Such was the case with the Ryobi Zero Turn Mower as well. We had the deck height set at a moderate 2.5″, but as the grass got thicker, you could hear the mower blades struggle, start to rattle around some, and quit. Of course, they would start right back up as soon as the grass thinned out again, but then we found we’d have to circle back to mow down the choppy-looking mohawk left in the lawn where the blade motors quit. You might experience this with damp grass as well.
Fortunately, Ryobi gives you an option to make it through.
By toggling the low-speed settings (and they’re separate settings) we found that we could ramp up the torque. It let us get through a lot of these harder-to-mow patches of grass. We just couldn’t run through it as quickly. The advantage was that we didn’t have to circle back and re-mow strips of our lawn. As an added bonus, dropping our cutting speed helped us avoid the unsettling sound of the blades grinding and rattling as they struggled.
The ZT480ex has enclosed storage compartments, a cup holder, USB phone charging capabilities, and LED headlights. Personally, I don’t often charge my phone while mowing at night, but that might come down more to having a lack of opportunity. With this mower, I now have the option to give it a shot. Plus, being able to take a couple of cold ones (Editor’s Note: root beers) with me while I work on the lawn makes for a much more adventurous and enjoyable mowing experience.
Both the deck height and seat on the Ryobi Zero Turn Mower are super simple to adjust. In the case of the seat, you’ve got your standard under-seat lever to control the 4-point seat adjustment. As far as the deck height adjustment goes, I generally prefer a foot controlled lift. However, the deck on this mower isn’t particularly heavy, and it’s easy to set the height in any 1/4″ increments between 1-1/2″ to 4-1/2″.
The ZT480ex goes with what’s become the standard in zero turn steering technology, the lap bar. These generally work really well on gas-powered mowers, but we’ve noticed that sometimes, on electric models, the lap bars trigger the instant torque of the brushless motor. This can make steering very herky-jerky and hard to manage.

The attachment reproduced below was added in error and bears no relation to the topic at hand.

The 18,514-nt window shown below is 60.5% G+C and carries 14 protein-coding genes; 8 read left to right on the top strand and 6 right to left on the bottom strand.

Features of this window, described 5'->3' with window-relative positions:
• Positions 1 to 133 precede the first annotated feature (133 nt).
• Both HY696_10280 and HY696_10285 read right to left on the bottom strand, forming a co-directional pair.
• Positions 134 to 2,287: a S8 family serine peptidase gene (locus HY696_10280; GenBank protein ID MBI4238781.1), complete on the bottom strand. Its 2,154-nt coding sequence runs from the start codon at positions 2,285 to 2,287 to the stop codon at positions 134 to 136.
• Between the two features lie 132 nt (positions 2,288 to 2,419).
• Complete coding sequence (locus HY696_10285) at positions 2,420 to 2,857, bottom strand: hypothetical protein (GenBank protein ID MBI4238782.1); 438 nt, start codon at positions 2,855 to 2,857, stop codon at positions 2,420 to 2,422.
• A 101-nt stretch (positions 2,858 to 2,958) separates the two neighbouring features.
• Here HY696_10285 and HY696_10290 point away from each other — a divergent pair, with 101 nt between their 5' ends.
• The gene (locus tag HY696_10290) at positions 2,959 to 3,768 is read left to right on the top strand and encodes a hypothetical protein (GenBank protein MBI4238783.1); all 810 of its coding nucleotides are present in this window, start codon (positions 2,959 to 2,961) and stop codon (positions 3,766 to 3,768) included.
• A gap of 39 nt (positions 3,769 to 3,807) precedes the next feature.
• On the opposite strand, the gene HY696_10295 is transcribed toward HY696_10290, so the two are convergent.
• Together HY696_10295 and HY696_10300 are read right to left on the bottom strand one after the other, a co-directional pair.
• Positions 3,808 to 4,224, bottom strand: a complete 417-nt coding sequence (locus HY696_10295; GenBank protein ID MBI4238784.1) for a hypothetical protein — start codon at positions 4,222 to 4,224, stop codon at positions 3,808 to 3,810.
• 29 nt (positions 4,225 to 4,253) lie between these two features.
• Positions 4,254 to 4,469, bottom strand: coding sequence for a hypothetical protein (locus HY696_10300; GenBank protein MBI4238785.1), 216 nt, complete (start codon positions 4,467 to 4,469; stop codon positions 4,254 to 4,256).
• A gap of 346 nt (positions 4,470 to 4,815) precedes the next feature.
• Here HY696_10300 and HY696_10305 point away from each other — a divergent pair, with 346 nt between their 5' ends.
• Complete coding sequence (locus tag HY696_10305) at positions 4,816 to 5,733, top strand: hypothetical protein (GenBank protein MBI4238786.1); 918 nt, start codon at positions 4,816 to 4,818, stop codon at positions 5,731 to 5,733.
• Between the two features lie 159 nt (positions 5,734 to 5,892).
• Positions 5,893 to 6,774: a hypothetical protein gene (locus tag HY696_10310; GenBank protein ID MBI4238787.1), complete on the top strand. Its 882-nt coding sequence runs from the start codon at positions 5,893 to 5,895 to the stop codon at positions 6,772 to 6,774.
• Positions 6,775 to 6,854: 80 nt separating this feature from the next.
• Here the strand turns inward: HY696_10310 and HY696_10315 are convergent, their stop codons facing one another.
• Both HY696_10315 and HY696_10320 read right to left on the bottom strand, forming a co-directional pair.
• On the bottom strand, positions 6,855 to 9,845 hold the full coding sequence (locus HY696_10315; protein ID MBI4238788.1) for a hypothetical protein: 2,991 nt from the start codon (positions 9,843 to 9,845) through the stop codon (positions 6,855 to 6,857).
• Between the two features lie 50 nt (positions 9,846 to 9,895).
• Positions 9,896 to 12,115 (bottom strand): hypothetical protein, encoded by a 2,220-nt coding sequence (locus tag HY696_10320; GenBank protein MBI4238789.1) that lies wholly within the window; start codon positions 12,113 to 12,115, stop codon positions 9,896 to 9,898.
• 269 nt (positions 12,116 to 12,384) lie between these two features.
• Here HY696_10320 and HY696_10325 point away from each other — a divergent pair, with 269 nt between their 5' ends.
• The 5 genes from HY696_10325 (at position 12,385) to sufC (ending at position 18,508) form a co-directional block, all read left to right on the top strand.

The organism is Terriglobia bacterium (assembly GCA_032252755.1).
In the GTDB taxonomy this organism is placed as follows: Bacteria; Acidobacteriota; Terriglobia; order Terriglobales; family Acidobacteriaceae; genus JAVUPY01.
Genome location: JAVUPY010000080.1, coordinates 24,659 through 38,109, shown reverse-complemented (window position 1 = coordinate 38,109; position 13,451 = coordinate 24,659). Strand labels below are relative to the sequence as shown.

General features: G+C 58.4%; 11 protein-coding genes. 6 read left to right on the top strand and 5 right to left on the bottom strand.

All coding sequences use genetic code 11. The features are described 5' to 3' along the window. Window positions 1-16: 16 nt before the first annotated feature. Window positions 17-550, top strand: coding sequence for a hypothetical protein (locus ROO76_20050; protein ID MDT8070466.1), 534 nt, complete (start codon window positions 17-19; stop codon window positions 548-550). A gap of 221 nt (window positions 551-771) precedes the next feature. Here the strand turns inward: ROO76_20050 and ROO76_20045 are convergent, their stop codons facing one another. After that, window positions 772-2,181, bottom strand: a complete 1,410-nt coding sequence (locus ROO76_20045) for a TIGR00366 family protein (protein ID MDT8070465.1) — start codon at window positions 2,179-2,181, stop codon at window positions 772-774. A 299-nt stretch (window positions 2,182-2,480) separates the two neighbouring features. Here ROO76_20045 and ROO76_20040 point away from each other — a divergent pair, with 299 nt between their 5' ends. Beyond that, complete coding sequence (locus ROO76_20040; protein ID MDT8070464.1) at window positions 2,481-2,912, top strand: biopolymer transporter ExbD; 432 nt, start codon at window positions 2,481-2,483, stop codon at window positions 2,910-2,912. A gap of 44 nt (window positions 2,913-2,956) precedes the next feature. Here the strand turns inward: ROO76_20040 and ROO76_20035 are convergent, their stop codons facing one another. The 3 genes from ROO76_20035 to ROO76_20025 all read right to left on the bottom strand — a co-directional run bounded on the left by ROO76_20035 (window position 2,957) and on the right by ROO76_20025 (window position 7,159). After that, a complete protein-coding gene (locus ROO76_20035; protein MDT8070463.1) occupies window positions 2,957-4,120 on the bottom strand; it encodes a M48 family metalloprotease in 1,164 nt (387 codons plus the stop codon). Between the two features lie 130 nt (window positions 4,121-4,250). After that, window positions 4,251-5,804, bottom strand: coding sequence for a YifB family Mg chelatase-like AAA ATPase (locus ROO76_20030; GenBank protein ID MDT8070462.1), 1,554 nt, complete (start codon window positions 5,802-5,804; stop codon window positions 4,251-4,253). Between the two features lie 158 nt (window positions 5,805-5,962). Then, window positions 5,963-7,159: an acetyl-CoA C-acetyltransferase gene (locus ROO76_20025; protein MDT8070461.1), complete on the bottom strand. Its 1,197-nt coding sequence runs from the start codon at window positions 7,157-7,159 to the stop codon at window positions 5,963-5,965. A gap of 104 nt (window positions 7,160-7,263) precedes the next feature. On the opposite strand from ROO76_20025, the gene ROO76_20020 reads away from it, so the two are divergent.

However, the steering here feels a lot more natural. It feels responsive without taking off at your slightest movement. This helps with working close against walls and other obstacles. With this Ryobi, the precision is such that I was able to mow the whole lawn and only nick our Editor-in-Chief’s Jeep once!
Ryobi’s ZT480ex, with the 100Ah battery upgrade, will run you $4,099. Similar electric zero turn mowers from manufacturers like Mean Green or Greenworks could more than double that price. How does Ryobi keep their price down? The big cost cutter here is the battery. Rather than using a Lithium-ion pack, Ryobi has gone with a lead acid battery for this one. We prefer Lithium-ion batteries to lead-acid, but if you take care of your lead-acid batteries, they’ll work just fine.
Ryobi strongly suggests that when the mower is not in use you keep it plugged into your standard 120V wall outlet.
This package also includes a towing hitch and the pertinent assembly hardware. Should you be the type of person who likes to bag your clippings, the option is available to you with an optional bagger accessory. The Ryobi Electric Zero Turn Mower comes with a 1-year warranty on the battery and a 3-year warranty on the mower.
Ryobi Zero Turn Electric Riding Mower Specs
- Model Number: ZT480ex
- Drive Type: Zero Turn
- Power Type: Cordless Electric
- Deck Size/Cut Capacity: 42″
- Cutting Height: 1.5″-4.5″
- Cut Acres per Charge: Up to 3
- Battery Capacity: 100Ah
- Max Speed: 7 MPH
- Weight: 597 lbs.
- Battery Warranty: 1-Year Limited
- Warranty: 3-Year Limited
- MSRP: $4,099
For more information about the Ryobi Zero Turn Electric Riding Mower, check out Ryobitools.com.